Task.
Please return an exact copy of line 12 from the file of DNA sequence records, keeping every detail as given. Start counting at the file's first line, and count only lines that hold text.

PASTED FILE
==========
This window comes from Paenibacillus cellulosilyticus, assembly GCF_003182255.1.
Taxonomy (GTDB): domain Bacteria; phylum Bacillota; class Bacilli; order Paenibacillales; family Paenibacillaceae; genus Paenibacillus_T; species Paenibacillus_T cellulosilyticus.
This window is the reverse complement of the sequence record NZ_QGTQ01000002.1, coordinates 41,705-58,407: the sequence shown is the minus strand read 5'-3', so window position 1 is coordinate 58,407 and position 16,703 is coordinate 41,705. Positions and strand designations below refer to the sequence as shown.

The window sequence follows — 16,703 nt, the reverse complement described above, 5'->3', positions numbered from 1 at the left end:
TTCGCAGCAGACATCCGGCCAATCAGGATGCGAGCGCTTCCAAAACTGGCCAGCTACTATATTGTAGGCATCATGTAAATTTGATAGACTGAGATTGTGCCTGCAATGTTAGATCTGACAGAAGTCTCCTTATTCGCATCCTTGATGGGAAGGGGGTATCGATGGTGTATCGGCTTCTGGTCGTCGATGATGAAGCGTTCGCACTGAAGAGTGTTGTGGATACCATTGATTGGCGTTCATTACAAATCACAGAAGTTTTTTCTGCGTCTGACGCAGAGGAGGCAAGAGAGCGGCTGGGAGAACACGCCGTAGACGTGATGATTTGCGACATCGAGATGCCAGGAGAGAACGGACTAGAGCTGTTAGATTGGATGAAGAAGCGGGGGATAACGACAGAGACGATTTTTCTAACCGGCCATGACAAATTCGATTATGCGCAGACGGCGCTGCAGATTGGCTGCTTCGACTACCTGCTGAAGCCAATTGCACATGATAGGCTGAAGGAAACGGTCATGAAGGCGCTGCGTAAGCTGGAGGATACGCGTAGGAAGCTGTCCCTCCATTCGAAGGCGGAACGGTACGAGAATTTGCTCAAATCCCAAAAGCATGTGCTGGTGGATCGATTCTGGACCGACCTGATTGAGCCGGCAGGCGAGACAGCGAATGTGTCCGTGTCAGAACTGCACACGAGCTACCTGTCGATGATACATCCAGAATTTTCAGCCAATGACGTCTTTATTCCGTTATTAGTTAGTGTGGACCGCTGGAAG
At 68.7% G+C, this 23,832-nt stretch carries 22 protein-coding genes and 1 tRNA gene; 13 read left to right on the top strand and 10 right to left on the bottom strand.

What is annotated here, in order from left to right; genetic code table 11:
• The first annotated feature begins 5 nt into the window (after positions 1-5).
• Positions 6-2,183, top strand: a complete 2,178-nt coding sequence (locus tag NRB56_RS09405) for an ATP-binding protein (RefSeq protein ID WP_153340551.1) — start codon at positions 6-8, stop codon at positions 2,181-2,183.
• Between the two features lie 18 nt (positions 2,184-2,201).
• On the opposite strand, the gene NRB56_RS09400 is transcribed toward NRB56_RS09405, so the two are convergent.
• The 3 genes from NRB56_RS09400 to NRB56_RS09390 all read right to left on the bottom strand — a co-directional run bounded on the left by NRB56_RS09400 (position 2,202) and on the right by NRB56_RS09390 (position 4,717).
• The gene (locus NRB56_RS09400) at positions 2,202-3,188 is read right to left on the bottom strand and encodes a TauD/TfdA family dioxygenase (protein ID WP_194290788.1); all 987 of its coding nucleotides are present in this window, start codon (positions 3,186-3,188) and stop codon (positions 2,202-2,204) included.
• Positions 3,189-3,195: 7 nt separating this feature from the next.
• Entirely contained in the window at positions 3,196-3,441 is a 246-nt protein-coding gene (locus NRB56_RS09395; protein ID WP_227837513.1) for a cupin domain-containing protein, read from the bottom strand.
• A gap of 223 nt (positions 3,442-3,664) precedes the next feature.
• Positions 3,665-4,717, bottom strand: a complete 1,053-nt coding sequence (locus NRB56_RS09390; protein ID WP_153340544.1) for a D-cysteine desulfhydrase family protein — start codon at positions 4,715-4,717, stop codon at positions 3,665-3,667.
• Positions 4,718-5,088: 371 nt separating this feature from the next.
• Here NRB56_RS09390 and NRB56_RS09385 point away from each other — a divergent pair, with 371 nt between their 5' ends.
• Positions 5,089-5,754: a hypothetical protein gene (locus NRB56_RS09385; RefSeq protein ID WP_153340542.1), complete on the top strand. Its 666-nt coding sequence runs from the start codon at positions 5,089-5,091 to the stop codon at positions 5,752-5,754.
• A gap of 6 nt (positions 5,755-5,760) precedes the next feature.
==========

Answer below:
• The 3 genes from NRB56_RS09400 to NRB56_RS09390 all read right to left on the bottom strand — a co-directional run bounded on the left by NRB56_RS09400 (position 2,202) and on the right by NRB56_RS09390 (position 4,717).